Arsenal’s midfield lacked shape and drive. Aaron Ramsey is a good player, contrary to what many say, but he does not carry the ball particularly well, and so the midfield can become somewhat flat without that presence there. There are two men in their squad who can play that position to great effect: the only problem is that one has no ankles and the other has just had new ones put in. Abou Diaby and Jack Wilshere are the two physical midfield dribblers that Arsenal so missed at Villa Park. With that they are also players who break into the box on attacks, which Arsenal desperately lacked. Although they are both extremely talented players, relying on them with their respective injury histories is several levels of insane. This is not to say Ramsey could not become that player, but at this point is just is not it. A signing in this position in January is even more important than one up front.
The late substitute of Francis Coquelin for Olivier Giroud was divisive but rational, to a degree. There was clear logic behind it: Giroud was not having a great game, something needed changing, so he moved to the tactic of playing Gervinho up front and Coquelin’s presence would allow Mikel Arteta and Cazorla to push forward more. Understandable but it was implemented too late to have any real effect. There is also the issue of Wilshere being available on the bench. Arsène Wenger has said that he did not wish to play the injury-susceptible Wilshere on the extremely slippery surface, but then there is another question as to why he was on the bench in the first place, given that the pitch would have been soaked when the bench was decided.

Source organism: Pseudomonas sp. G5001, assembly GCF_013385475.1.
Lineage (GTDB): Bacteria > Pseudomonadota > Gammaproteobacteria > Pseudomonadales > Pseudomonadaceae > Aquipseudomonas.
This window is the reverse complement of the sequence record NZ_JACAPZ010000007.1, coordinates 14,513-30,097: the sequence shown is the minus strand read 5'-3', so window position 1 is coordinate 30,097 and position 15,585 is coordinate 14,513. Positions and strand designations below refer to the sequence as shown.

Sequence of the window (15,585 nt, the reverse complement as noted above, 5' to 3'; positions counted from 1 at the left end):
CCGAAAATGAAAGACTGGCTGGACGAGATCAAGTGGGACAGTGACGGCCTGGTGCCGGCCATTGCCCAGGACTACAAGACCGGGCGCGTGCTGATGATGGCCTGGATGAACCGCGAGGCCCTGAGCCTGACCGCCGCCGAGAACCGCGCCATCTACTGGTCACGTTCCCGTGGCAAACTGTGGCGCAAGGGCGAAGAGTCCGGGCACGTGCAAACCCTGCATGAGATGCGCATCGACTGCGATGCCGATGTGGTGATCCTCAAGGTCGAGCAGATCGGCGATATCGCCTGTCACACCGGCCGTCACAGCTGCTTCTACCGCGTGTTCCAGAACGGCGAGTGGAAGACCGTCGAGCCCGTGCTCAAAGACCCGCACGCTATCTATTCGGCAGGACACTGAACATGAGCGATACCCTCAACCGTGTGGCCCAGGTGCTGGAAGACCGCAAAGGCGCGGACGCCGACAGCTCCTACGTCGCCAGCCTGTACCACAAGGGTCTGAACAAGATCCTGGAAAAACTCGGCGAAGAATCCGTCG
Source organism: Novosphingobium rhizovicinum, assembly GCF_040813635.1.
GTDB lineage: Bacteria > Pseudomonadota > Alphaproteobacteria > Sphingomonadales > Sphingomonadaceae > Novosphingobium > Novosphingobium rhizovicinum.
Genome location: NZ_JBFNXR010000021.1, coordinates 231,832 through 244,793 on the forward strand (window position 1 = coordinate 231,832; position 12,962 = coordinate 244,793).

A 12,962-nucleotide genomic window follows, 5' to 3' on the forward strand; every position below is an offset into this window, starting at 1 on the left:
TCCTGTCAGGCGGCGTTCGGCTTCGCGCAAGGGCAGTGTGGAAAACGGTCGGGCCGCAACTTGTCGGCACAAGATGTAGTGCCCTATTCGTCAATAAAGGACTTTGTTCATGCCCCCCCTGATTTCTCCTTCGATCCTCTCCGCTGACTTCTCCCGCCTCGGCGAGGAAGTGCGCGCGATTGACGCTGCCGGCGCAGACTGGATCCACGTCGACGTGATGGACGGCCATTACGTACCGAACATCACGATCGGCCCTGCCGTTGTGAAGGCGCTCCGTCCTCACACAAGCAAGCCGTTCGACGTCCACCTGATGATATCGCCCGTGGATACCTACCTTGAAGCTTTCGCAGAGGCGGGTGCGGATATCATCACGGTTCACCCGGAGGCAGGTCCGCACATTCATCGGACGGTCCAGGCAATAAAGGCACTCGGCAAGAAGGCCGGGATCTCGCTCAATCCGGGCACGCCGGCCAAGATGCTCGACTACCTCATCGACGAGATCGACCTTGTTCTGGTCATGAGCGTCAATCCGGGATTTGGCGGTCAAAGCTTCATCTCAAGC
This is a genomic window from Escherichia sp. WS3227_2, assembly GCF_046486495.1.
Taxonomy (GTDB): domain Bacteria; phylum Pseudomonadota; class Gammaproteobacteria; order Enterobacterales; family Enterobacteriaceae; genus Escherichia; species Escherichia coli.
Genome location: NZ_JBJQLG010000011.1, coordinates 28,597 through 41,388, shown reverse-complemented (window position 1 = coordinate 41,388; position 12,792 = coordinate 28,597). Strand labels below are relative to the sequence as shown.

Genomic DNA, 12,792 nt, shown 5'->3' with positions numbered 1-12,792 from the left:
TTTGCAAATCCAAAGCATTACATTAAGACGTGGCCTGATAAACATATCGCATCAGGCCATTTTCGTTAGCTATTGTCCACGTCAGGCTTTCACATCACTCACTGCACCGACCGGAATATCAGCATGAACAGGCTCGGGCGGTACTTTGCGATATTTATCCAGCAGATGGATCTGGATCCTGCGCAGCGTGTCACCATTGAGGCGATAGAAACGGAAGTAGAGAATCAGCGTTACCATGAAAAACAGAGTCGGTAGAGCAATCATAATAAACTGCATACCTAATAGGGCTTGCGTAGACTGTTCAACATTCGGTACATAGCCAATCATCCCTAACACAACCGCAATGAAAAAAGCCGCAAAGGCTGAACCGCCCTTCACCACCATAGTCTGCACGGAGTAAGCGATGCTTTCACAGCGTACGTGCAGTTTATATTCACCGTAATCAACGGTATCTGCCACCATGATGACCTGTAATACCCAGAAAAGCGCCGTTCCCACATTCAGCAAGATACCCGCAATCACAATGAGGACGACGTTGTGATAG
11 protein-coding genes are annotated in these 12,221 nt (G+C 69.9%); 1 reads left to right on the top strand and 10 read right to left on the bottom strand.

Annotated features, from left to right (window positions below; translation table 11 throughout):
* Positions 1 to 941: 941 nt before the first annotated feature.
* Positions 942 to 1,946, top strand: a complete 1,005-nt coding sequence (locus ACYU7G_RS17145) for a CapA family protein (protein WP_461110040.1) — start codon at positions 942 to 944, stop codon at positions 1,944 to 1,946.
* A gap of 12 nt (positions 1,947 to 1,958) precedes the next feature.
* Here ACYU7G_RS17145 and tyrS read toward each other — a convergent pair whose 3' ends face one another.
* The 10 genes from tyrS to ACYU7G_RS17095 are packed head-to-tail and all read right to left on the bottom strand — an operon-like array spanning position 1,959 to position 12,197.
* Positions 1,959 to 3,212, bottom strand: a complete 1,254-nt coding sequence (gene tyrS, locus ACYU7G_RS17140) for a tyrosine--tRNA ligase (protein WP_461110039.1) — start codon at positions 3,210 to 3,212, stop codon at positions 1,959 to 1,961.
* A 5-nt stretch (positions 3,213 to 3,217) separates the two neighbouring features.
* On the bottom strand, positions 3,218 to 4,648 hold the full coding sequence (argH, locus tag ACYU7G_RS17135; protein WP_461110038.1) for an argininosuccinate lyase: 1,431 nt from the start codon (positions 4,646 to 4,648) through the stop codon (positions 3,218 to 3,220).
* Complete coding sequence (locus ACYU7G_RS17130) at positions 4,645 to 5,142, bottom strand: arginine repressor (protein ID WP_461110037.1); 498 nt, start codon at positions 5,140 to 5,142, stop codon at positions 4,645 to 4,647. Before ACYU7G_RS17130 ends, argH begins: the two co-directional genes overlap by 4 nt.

Arsenal’s main problem was their lack of attacking movement. Whenever a player had the ball, no player seemed to want to make a run and aid the man on the ball out. They became lost in a tunnel of sideways passes. It was not aided by said lack of a strong midfielder but the deficiency could have been accounted for had the other forward players worked a little harder. Perhaps this was down to their tiredness after playing in mid-week, but this is little excuse for just how static they were.
Some credit must go to Aston Villa. They were fantastic defensively, working tirelessly the whole game, pressing Arsenal all over the pitch and putting up a strong defensive wall, despite losing Ron Vlaar to injury in the second half. Paul Lambert – although banned from the touchline – is a very impressive manager, working with a very young squad. Relegation was never a realistic fear for them with him in charge, but he will definitely go some way to solidifying them as a mid-table team again in the next few years.